Meet Caitlin Mac Nair, Patent Scientist at Michael Best & Friedrich LLP



Describe your job and what you do on a day-to-day basis.

As a patent scientist (also called patent engineer, or patent agent for those that have passed the Patent Bar exam), I work as a liaison between inventors and the United States Patent Trademark Office (USPTO). Inventors come to us with an invention in biotechnology (such as a drug, an assay, etc.), and we help them draft a patent application and submit it to the USPTO. In response, the USPTO issues a correspondence called an office action, often listing rejections that need to be addressed before a patent can be issued. We then work with the client to develop strategies to address, and hopefully overcome, the rejections. This correspondence can continue for many years. Inventors can also choose to file the same patent application in a foreign country; since we are not licensed to practice patent law in foreign jurisdictions, we then work with patent agents in each country to file the application and respond to office actions that comply with the laws in that jurisdiction.

As a new patent scientist, drafting patent applications and strategizing responses to the USPTO is challenging. Therefore my daily tasks vary from those with more experience. Since months often pass between correspondences, when a new office action comes in my first job is to review the case in its entirety. I review the patent application, the references that have been cited against the application, and the prosecution history (previous correspondence with the USPTO). I then meet with a patent attorney, and help answer their questions so that they can develop a strategy to respond to the office action. Once we have a strategy, I write up the response. Experienced patent agents often work directly with clients, and develop their own strategy for responses.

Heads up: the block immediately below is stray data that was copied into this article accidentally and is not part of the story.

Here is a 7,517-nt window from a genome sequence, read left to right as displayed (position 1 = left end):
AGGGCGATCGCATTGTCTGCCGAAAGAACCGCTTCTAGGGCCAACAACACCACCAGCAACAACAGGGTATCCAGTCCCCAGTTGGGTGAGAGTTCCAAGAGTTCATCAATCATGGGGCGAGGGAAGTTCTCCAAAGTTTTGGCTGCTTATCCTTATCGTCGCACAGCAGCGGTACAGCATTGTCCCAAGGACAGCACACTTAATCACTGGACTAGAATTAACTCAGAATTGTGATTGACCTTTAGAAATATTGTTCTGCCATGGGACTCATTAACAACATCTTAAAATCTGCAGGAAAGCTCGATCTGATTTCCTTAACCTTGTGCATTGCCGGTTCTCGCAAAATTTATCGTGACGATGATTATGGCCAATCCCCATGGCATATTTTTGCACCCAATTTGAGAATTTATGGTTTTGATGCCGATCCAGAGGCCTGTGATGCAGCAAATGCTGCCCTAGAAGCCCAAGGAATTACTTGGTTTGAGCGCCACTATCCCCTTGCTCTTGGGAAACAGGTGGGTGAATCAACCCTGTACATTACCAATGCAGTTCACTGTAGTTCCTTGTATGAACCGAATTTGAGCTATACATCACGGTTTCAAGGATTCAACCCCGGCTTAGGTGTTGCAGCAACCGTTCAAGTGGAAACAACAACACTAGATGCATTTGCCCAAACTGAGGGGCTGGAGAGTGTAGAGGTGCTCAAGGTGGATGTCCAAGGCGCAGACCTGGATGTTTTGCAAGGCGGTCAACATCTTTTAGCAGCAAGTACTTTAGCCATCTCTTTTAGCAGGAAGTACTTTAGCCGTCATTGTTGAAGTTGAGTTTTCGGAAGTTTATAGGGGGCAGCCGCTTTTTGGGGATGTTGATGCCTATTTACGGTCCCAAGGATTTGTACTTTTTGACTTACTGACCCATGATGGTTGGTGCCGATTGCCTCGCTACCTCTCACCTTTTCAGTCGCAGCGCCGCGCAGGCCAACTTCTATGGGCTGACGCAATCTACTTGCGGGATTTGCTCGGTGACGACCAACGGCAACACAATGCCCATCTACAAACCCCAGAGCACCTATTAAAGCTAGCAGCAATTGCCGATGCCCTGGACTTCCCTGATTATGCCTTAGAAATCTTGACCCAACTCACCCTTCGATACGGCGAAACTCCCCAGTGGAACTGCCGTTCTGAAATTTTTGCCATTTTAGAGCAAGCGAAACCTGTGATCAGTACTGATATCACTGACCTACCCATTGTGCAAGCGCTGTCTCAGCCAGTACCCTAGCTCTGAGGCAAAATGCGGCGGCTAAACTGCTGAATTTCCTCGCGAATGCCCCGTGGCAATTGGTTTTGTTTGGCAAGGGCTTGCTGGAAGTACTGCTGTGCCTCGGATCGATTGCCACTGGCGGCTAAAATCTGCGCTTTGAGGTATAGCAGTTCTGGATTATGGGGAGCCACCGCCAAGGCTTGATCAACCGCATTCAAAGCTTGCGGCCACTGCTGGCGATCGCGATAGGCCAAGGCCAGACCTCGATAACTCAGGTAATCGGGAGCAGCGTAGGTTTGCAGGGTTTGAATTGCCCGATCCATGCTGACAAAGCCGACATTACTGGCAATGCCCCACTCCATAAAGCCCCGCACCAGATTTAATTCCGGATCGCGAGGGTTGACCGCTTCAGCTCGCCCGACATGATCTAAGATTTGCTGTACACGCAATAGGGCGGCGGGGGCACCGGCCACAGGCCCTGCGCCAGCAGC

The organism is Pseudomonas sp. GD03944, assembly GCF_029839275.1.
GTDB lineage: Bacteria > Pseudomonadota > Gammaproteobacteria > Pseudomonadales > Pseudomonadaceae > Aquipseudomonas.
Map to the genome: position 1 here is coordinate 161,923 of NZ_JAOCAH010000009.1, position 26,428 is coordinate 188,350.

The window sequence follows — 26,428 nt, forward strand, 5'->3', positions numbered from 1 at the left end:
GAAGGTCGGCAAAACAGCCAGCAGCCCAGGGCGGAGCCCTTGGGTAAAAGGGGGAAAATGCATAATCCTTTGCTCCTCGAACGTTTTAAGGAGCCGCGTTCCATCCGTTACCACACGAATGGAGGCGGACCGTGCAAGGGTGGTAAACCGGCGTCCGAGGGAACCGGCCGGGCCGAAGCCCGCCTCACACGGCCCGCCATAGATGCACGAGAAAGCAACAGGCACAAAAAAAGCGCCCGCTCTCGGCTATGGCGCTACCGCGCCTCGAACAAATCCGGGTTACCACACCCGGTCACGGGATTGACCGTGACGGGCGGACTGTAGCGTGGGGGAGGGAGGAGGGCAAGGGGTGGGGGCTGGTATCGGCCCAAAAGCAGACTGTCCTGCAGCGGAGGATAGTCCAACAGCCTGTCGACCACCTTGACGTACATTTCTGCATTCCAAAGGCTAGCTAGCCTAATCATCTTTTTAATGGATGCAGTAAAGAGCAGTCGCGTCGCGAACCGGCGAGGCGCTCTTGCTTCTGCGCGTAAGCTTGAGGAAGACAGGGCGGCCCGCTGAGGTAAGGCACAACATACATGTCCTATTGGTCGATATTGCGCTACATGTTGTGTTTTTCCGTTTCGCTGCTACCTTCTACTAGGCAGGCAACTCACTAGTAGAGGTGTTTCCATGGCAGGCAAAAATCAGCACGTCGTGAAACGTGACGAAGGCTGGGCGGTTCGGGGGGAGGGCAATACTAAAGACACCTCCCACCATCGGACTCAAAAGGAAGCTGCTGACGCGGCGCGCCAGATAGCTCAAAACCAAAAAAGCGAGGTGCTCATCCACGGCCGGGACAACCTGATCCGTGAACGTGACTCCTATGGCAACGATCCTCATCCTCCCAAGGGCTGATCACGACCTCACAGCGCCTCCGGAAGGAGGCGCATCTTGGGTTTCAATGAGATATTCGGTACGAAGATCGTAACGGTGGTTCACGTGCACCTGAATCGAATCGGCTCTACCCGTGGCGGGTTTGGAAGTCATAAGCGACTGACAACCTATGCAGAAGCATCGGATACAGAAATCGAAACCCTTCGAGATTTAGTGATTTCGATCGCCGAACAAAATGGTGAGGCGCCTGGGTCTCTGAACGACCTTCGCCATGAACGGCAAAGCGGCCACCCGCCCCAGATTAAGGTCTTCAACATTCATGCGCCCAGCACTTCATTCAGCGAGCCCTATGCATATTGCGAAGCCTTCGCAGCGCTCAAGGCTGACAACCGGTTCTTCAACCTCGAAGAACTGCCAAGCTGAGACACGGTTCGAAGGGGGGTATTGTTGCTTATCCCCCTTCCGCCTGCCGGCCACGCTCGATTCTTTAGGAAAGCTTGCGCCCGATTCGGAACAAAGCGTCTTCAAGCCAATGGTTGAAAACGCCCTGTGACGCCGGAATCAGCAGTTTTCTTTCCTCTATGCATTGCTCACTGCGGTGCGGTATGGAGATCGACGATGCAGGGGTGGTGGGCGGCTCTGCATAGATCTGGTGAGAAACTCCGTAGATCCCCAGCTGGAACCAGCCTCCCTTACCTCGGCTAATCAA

How did you get your first job out of academia?

Even before graduate school, I knew that a long-term career in research would not be my best fit, so I was always on the lookout for alternative careers. A graduate classmate of mine casually mentioned that “patent agents” work in patent law without a law degree; it sounded pretty awesome! I asked Google if there were any patent agents with bioscience degrees in Madison, and over the course of about 6 months I contacted 6 patent agents and 2 patent attorneys, all of who agreed to speak with me. The more people I met with, the more I realized that a patent agent required all the same skills that I thought I exceled at (scientific writing, communication, organization), and I realized this was my new dream job. I kept in touch, and as my Ph.D. graduation approached, I reached out to my contacts and asked for feedback on my resume so that I could apply to jobs. This ended up leading to an interview for an unlisted job, and I was offered a position as a patent scientist almost a year prior to my graduation date.

Tell us about your academic background

I came to the University of Wisconsin – Madison to study biochemistry and criminal justice, with the intention of becoming a forensic scientist. I struggled with the courses and never really found my niche, and to make a long story short, I decided to postpone a big decision like graduate school until I really knew what I wanted. I got a job and spent 2 years working at an AIDS vaccine research lab. Taking time off was perfect for me. My job reaffirmed my love for science, and I realized that my passion was actually in molecular biology (more specifically viral immunology). I decided to pursue my doctorate, and earned my Ph.D. in cellular and molecular pathology from the University of Wisconsin – Madison.

What is one piece of advice you would give to someone looking for a job now?

Start early. I started conducting informational interviews almost 2 years prior to my graduation date. I think part of the reason so many people agreed to speak with me was because I wasn’t asking for a job; I just wanted information. Even by requesting feedback on my resume, I was still just asking for information. A connection should see you as a person that is passionate about a career, not as a person who just wants a job.

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